Newly Confirmed NLRB Member May Help Kill ‘Ambush’ Election Rule

Employers hope Republican-controlled NLRB will reverse rule if legislation fails

Allen Smith, J.D. By Allen Smith, J.D. September 28, 2017
Newly Confirmed NLRB Member May Help Kill ‘Ambush’ Election Rule

​The Senate's recent confirmation of William Emanuel to serve on the National Labor Relations Board (NLRB) means that Republicans now have a majority on the board—and hopefully will act quickly to reverse the "ambush" election rule, said Phil Wilson, president and general counsel of the Labor Relations Institute in Broken Arrow, Okla.

The Senate on Sept. 25 voted 49-47 to confirm Emanuel, an attorney with Littler in Los Angeles. Shortly before that, the House of Representatives sought to bury the ambush election rule, which could give workers as few as 11 days from the time a union petition is filed with the NLRB to consider all the consequences of joining a union before they have to vote in an election.

Signal to the Board

The House passed an appropriations bill (H.R. 3354) on Sept. 14 that included an amendment to prevent funding to implement the NLRB's ambush election rule. Labor attorneys give the amendment little chance of passing the Senate. However, Wilson said the amendment is important because it signals to the board that there is support in Congress for fixing the rule.

"The best way to ensure these policies don't get tossed back and forth like a political football is to legislatively overrule these decisions," he said.

Emanuel joins Republican Chairman Philip Miscimarra and Republican Member Marvin Kaplan, who the Senate confirmed on Aug. 2. Mark Gaston Pearce and Lauren McFerran are the Democrat board members. But Miscimarra will step down when his term ends Dec. 16. At that point, there may be an interval between the end of Miscimarra's term and the next Republican member's confirmation. During this possible gap, the board will be evenly divided with two Republicans and two Democrats.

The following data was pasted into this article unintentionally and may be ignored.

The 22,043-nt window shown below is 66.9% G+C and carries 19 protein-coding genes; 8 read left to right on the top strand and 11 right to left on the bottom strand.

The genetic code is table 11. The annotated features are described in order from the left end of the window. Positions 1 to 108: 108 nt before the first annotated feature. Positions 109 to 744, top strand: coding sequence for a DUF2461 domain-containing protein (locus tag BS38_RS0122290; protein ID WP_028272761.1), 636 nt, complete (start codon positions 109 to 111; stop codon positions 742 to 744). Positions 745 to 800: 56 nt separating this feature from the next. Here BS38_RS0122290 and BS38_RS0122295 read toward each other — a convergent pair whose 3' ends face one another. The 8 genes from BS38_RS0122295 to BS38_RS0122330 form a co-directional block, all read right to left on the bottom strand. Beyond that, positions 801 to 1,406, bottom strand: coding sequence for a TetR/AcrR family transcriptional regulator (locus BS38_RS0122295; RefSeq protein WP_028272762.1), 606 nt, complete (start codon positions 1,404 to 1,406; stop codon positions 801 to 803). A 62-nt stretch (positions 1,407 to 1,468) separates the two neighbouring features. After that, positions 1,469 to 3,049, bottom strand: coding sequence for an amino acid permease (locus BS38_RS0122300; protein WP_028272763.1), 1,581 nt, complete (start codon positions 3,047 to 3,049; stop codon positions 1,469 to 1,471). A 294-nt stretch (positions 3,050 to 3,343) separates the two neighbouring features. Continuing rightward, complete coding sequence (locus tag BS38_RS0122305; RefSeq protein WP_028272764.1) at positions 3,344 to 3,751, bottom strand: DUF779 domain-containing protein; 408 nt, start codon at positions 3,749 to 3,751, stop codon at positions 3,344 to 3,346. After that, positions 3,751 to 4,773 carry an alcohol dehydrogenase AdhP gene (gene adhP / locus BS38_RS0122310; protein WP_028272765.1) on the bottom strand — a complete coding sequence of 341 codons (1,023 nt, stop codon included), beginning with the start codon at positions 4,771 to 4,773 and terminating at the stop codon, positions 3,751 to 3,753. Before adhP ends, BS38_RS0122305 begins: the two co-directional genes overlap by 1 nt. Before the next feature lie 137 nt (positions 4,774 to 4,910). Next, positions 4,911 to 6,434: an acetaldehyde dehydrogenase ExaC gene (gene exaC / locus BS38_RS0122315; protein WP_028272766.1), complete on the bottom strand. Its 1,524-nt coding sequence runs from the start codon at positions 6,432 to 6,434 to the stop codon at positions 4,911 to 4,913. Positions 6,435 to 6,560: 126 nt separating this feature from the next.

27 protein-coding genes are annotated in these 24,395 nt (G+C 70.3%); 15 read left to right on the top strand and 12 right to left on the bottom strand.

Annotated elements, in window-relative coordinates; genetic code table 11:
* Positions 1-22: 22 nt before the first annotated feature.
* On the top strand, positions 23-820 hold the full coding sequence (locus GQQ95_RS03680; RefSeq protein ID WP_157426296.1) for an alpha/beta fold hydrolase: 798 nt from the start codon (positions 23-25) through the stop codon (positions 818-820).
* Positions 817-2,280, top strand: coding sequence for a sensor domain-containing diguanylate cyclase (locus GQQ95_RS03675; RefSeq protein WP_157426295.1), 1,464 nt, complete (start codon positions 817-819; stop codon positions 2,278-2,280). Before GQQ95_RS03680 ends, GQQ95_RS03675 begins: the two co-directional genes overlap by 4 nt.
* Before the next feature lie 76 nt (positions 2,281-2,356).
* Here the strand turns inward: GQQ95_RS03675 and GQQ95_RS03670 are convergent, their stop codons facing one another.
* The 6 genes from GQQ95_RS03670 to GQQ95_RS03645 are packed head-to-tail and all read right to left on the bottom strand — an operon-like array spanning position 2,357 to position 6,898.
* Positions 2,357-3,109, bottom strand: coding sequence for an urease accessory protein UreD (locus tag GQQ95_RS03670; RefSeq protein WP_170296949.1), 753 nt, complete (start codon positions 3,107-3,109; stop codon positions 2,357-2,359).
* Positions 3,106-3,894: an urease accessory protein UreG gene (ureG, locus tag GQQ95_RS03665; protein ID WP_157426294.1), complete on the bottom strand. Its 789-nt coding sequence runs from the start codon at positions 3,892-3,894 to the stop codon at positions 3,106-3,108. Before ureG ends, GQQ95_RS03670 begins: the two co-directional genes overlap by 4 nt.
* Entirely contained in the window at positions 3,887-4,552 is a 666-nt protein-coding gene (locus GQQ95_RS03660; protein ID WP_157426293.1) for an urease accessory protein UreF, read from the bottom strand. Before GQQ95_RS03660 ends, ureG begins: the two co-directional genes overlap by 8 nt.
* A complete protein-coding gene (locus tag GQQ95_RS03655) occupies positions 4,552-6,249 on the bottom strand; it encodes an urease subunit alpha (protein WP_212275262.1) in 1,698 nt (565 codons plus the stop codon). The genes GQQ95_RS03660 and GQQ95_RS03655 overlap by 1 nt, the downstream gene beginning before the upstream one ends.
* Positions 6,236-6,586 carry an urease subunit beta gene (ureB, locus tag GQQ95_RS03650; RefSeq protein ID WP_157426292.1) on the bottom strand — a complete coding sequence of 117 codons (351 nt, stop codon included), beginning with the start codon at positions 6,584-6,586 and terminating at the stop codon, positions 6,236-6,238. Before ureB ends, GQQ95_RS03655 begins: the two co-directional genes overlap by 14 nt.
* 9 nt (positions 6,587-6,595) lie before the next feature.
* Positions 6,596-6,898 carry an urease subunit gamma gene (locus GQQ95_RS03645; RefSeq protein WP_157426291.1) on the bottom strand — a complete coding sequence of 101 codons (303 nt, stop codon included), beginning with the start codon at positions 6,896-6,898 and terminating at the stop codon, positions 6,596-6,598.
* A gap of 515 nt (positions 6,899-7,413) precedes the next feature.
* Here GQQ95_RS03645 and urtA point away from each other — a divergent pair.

Upon Emanuel's confirmation, Rep. Virginia Foxx, R-N.C., chairwoman of the House Committee on Education and the Workforce, and Rep. Tim Walberg, R-Mich., chairman of the House Subcommittee on Health, Employment, Labor and Pensions, noted in a joint statement that it was the first Republican majority on the board in nearly a decade.

"It's a new day at the NLRB," they said in a joint statement. "Today marks the end of a partisan era at the board, where we saw an activist agenda that empowered special interests at the expense of hardworking men and women. As the committee continues to undo the damage that's been done, we look forward to finally having a fair and balanced board that will serve as an impartial referee and protect the rights of workers and job creators."

However, Sen. Elizabeth Warren, D-Mass., urged senators not to vote for Emanuel, saying that he has represented many companies in his four decades of practice but has never represented workers.